NEWS | June 22, 2021

Kansas National Guard medics team up for advanced training

By Maj. Margaret Ziffer, 105th Mobile Public Affairs Detachment

FORT CARSON, Colo. – Soldiers with the 1077th Medical Company – Ground Ambulance, Kansas Army National Guard, participated in Medic Sustainment 24-Hour training, an advanced course testing them on a variety of skills.

Unit members practiced in-route casualty care, administering medication, treating patients while in ambulances and transporting casualties, said 2nd Lt. Karisa Weaver, 1077th executive officer.

“Here, we have the opportunity to practice more realistic training,” Weaver said. “It’s a great opportunity to build teamwork and cohesion. A lot of times at home station, we focus on individual skills, but here at the MSTC (Medical Simulation Training Center), Soldiers really have to learn to work together and communicate.”

Weaver said the MSTC simulates a high-stress environment Soldiers would likely encounter in combat. The sophisticated mannequin “casualties” of the MSTC, which blink, breathe, have pulses and bleed, help make the training more realistic.

Sgt. Dalton Howell, Active Duty 68W medic and primary instructor with the Fort Carson MSTC, said 68Ws are required to know a variety of skills because they could serve anywhere from maternity wards to emergency rooms to battlefields. He and his team teach the medics advanced skills not covered in basic 68W courses.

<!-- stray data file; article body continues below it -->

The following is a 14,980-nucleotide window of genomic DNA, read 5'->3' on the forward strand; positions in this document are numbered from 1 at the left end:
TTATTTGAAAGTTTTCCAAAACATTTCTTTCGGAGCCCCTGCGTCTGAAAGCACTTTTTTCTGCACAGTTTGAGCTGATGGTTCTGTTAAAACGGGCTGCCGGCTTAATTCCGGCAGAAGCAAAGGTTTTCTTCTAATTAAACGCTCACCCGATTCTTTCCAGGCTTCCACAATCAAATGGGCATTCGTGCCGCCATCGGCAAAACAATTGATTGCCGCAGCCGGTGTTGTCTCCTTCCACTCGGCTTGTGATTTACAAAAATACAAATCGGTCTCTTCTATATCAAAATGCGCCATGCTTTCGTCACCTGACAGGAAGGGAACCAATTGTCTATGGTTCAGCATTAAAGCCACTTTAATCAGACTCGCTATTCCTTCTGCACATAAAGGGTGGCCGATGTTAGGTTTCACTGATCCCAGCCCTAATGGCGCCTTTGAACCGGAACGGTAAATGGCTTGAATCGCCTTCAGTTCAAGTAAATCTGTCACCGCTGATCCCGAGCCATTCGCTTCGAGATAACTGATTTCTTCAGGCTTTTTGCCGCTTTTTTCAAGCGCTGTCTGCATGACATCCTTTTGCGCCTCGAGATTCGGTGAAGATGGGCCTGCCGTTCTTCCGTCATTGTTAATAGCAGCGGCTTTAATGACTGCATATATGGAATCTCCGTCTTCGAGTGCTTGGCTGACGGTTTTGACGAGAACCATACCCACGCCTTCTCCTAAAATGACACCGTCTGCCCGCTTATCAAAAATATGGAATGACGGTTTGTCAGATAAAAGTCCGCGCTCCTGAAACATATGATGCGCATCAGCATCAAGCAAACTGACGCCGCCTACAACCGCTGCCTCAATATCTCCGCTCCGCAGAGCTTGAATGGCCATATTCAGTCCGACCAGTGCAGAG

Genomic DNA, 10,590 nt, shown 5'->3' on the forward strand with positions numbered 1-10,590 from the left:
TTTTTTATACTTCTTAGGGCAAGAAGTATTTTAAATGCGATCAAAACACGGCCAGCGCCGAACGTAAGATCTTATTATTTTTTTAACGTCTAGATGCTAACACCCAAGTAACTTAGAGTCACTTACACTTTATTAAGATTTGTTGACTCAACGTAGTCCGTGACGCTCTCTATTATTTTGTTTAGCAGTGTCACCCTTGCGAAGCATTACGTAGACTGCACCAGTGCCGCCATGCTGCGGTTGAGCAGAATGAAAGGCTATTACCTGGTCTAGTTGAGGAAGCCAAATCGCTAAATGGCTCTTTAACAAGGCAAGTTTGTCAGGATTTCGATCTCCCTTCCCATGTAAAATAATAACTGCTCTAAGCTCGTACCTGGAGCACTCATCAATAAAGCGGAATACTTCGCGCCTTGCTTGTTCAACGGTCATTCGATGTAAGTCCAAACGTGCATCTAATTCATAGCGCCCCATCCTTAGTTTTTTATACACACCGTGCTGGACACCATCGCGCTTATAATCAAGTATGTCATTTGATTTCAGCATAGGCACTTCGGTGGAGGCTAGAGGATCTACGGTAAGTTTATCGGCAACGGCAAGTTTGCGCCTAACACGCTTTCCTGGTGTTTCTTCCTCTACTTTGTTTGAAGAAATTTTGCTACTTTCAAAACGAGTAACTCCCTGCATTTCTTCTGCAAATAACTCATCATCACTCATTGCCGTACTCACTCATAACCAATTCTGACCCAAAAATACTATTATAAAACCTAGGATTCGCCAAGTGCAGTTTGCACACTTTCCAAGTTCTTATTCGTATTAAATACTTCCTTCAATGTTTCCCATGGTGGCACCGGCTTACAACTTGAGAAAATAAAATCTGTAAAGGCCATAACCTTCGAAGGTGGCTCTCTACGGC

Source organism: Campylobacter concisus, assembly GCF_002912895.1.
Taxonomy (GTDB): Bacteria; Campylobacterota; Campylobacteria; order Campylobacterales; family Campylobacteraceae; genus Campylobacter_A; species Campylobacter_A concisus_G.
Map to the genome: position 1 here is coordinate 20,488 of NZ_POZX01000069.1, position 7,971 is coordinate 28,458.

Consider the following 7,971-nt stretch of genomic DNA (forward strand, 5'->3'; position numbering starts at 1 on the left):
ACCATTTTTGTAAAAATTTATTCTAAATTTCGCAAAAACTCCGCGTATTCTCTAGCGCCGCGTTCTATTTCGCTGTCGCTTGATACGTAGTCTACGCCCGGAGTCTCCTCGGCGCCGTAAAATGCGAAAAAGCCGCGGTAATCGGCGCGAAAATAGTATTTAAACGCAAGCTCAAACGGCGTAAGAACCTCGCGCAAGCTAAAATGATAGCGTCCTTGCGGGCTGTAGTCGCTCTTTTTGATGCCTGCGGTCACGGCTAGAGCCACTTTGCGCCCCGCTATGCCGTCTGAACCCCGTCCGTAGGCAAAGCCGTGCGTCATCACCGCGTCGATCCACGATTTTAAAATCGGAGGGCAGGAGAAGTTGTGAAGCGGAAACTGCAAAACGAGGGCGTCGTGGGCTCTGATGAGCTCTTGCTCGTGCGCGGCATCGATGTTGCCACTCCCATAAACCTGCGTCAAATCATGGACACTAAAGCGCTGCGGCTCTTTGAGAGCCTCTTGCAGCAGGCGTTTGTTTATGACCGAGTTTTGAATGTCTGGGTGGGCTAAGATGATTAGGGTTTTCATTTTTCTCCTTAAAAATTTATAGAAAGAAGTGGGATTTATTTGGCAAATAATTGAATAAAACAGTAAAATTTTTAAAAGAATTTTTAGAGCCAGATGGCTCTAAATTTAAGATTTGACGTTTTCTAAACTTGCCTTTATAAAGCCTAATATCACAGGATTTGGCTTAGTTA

“As medics, we are starting to move toward prolonged field care,” Howell said. “If our air evacuation is not in a timely fashion, we could be sitting on patients for upwards of 72 hours. This class trains medics on how to take care of a casualty for that long and offers them the skills necessary to monitor the casualty much better.”

Material covered included chest tubes, urinary catheterization, oral tracheal intubation – even how to treat military working dogs.

“We want medics to be well-rounded,” Howell said. “This training shows them things can be intense. The scenario can always change; the patient condition can always change.”

Instructors evaluated small teams on their ability to assess and treat a severely wounded casualty under stressful conditions. Howell said he hopes the Soldiers leave the course feeling more confident, which he believes is critical to success in the profession.

“This was a big eye-opener for us,” said Pfc. Chase Mignot, a medic with the 1077th. “We’re going to have a lot of things to work on. But it was a fun and engaging way to train and help us get on that road to making ourselves better medics.”

“Coming into this field, you have to be driven,” Howell said. “You have to be motivated and you have to be able to take initiative and responsibility. It’s a job where someone’s life is potentially in your hands.”